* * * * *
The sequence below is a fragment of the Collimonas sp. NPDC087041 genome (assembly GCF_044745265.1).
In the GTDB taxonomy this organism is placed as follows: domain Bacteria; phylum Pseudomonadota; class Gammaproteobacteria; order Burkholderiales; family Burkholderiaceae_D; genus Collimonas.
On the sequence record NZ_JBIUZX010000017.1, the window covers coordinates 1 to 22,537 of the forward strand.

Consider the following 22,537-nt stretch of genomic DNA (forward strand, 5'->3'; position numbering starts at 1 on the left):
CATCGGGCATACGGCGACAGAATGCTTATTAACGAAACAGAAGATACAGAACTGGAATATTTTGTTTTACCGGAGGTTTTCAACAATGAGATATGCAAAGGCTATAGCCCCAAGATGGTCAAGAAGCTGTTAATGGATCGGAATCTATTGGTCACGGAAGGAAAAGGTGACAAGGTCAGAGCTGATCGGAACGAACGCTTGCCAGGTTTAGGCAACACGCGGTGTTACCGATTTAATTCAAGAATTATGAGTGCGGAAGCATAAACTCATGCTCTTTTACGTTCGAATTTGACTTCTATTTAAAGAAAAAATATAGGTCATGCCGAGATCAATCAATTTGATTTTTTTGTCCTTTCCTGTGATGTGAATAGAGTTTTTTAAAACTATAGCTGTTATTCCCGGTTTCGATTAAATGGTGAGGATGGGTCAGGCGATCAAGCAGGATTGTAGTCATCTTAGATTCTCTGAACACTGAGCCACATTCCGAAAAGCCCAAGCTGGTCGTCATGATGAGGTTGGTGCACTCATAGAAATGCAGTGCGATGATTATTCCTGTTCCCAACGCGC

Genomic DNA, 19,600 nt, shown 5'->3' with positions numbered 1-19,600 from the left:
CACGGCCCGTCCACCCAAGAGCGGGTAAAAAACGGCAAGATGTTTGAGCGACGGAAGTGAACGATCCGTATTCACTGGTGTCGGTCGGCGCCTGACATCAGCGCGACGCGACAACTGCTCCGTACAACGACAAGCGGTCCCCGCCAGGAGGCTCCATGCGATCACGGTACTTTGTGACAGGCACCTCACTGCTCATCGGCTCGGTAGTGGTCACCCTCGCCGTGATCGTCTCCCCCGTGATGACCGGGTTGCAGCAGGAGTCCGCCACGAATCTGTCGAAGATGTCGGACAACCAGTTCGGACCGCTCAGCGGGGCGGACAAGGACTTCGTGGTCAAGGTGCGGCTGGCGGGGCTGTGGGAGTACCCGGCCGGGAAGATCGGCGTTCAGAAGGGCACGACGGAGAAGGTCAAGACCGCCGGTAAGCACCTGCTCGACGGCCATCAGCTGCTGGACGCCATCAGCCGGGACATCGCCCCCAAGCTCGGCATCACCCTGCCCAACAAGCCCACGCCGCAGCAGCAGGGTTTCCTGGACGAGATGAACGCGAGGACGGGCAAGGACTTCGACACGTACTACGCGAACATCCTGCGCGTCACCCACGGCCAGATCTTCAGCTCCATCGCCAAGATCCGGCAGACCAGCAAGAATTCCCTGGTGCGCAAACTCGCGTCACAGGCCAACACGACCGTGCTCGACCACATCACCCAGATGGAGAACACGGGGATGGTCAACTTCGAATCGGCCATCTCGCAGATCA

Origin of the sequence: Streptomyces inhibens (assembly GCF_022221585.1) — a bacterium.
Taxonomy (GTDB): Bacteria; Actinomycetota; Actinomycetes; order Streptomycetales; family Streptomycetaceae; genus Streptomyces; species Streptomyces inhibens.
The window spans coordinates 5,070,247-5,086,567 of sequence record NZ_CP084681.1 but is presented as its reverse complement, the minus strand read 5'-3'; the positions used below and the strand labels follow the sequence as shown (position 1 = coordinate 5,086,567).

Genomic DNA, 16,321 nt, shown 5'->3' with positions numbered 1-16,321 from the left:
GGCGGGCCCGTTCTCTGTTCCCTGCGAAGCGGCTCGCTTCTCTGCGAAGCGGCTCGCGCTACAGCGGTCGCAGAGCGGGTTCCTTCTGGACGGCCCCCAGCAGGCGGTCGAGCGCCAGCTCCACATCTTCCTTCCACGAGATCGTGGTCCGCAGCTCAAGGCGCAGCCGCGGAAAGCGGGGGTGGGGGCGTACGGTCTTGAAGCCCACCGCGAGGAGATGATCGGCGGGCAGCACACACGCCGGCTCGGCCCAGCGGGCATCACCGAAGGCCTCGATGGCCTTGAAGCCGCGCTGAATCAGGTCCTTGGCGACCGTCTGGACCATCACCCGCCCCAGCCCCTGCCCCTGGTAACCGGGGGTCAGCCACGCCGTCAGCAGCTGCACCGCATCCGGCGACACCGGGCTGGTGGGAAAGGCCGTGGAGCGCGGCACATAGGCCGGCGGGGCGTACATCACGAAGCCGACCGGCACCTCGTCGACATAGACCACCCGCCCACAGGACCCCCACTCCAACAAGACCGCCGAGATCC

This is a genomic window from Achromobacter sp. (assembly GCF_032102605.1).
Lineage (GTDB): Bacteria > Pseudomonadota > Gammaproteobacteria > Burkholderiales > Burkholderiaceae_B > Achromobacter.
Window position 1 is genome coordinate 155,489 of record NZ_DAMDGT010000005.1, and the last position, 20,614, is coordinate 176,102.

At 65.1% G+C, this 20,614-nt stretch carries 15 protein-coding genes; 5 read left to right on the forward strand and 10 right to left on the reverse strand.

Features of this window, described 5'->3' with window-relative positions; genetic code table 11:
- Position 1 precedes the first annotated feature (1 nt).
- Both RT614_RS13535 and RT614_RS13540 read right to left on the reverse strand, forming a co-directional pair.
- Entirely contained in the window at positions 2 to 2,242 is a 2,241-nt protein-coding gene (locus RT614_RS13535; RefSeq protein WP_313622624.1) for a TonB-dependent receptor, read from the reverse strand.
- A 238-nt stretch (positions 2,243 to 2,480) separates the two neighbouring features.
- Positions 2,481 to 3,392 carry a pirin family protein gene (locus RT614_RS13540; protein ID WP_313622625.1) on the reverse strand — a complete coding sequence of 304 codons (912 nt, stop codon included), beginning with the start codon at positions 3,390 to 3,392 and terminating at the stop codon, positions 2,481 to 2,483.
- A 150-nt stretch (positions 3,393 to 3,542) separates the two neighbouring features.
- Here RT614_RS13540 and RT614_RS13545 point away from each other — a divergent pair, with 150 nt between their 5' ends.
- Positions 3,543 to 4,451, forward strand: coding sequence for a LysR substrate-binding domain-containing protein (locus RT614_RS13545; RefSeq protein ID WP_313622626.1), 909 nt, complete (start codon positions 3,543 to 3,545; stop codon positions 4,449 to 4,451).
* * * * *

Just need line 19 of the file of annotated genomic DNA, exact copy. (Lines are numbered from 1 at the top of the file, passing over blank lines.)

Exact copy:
- Both RT614_RS13535 and RT614_RS13540 read right to left on the reverse strand, forming a co-directional pair.